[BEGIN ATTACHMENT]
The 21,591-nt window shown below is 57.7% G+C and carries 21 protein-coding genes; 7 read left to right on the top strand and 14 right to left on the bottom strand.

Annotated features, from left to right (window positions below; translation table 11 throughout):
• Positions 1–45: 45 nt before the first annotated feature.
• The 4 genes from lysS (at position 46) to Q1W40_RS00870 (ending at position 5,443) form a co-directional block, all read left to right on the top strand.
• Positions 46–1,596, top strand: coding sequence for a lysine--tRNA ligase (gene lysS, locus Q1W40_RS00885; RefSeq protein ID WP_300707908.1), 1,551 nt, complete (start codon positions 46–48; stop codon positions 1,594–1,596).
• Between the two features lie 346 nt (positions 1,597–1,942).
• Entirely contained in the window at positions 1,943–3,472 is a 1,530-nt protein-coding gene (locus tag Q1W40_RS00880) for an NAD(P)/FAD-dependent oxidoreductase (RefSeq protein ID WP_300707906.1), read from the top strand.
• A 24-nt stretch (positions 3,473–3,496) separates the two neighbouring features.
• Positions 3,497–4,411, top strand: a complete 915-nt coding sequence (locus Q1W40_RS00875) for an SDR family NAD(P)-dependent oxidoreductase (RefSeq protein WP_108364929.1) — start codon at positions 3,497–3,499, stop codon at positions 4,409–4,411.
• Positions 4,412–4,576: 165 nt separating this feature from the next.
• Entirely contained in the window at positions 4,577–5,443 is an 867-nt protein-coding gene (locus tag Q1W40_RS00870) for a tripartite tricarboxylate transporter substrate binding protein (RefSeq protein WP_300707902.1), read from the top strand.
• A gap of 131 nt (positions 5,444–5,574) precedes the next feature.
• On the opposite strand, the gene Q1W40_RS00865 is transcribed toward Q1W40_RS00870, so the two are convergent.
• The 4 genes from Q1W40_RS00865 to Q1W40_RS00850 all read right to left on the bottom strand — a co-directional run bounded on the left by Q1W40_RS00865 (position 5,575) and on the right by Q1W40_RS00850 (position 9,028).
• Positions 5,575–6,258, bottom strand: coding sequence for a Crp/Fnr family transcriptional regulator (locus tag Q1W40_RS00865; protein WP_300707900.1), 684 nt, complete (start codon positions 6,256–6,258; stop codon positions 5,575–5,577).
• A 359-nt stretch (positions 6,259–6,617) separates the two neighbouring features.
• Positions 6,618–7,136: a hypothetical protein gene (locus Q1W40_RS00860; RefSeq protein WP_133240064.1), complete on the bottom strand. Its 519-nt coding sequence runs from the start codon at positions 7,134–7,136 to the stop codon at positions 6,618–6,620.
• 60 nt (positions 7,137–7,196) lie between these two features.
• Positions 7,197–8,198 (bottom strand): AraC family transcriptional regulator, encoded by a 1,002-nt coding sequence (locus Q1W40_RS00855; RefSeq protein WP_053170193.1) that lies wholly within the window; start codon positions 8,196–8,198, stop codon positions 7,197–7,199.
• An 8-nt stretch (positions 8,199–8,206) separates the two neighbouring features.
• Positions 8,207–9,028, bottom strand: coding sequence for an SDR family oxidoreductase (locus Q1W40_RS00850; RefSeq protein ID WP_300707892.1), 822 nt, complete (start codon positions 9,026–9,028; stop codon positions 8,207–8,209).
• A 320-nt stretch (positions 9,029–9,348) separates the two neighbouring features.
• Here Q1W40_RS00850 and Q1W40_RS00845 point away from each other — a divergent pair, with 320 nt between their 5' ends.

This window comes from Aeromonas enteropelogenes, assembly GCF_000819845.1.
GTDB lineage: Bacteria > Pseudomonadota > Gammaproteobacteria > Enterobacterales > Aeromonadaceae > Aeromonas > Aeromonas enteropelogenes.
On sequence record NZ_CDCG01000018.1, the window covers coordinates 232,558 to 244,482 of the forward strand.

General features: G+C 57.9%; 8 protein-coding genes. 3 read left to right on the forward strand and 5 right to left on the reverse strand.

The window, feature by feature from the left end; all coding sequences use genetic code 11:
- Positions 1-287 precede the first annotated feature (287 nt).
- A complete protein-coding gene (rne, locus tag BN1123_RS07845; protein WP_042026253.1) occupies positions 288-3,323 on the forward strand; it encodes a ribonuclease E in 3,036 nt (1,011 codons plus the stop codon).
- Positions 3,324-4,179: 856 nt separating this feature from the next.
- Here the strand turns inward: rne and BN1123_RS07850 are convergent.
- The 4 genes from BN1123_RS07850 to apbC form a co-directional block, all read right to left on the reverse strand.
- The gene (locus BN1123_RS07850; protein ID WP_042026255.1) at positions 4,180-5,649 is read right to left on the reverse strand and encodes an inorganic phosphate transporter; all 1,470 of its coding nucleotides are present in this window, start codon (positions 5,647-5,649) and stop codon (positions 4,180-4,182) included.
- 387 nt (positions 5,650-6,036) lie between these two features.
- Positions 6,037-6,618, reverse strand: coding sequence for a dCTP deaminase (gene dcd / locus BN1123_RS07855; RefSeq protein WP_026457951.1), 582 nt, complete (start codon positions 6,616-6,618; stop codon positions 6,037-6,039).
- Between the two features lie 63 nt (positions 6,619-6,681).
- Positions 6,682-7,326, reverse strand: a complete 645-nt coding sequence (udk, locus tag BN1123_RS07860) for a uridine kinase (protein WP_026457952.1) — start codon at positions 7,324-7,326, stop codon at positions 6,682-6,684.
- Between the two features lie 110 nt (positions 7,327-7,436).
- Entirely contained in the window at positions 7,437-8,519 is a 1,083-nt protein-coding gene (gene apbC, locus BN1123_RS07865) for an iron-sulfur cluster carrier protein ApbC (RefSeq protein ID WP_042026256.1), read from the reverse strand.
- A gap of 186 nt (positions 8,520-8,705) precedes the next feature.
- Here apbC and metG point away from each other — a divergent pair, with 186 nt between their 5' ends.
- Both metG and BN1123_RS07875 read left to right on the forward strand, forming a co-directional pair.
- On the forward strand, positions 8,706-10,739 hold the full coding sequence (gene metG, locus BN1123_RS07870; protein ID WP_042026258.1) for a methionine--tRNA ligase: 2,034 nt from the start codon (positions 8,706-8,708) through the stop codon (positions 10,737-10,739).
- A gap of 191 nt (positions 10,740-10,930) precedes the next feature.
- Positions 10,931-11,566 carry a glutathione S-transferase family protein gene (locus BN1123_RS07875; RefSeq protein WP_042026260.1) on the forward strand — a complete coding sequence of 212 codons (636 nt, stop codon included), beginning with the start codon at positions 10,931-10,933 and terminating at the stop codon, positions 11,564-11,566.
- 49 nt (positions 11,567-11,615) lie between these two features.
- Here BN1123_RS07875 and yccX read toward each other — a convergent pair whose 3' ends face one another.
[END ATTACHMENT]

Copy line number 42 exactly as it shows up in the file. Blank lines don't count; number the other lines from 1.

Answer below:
- Here apbC and metG point away from each other — a divergent pair, with 186 nt between their 5' ends.